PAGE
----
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'I wish she would have listened sooner': Family says suspect in Peoria kidnapping case abused victim

Court records show Eric Maes, the man at the center of the Peoria kidnapping and homicide, had domestic violence and substance abuse issues in his past.

PEORIA, Ariz. — Court records show Eric Maes, the man at the center of the Peoria kidnapping and homicide, had domestic violence and substance abuse issues in his past.

The victim’s family said Brittany Martie, who had a child with Maes, was physically hurt by him before Tuesday, when she died after she was thrown from her van while trying to protect her child from Maes.

Family encouraged her to leave

Investigators stated in court records Maes admitted to intentionally hitting Brittany Martie with her van as he took off with their 10-month-old son, Abel.

The family said while Brittany’s legal name was Brittany Martie, she went by her maiden name Brittany Walker.

RELATED: 'Their mom literally fought for them to the death': Family remembers mom killed in Peoria kidnapping

Martie's sister, Trish Faras, said she had conversations with Martie about how Maes treated her in their relationship.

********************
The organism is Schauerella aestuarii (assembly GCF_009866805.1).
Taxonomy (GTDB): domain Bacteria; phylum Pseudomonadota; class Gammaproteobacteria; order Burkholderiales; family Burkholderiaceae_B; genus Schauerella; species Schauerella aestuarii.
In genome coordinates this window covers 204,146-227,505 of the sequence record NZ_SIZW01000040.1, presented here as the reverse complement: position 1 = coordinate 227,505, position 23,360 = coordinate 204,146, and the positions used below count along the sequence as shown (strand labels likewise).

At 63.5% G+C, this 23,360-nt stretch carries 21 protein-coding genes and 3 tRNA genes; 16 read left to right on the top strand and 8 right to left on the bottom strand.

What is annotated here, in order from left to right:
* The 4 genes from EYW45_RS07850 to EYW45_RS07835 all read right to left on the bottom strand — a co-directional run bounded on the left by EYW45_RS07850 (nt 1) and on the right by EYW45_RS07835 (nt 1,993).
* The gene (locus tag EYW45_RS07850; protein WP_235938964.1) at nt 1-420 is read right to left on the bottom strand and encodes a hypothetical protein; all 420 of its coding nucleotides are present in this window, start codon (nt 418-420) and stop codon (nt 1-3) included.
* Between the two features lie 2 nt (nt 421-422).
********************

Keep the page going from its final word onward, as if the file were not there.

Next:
“She just wanted him to love her so bad,” Faras said. “And she wanted him to change.”

Faras said she remembers the conversations well as she pleaded with Martie to leave Maes, as Maes would physically abuse her.

“He’s not going to change, you’ve given him so many chances,” Faras said. “And she would say, ‘I know, I know, but Trish, I love him. I want him.’”

Experts say it’s not easy for domestic violence victims to leave

Kim Hubbard, the manager of A New Leaf’s Autumn House, said this situation is unfortunately not unique.

“Breaks our hearts as a community every time we hear it,” Hubbard said.

Hubbard said it’s not easy for victims to leave their abuser.

“Especially when the abuser is coming, you know, back and forth of manipulating and saying that they’re sorry and things will change,” Hubbard said.

Hubbard said when victims do leave, it’s the most dangerous time in that relationship because abusers see it as losing control.

“They will, a lot of times, do whatever they can to make that situation stop,” Hubbard said.

She recommends having family members help a victim make a plan to safely get out by saving money, plan how to store important documents outside of the shared home and have their own checking account and cell phone.

Resources to help those in domestic violence situations

If you or a loved one are a victim of domestic violence here are some resources to help:

FROM 2018: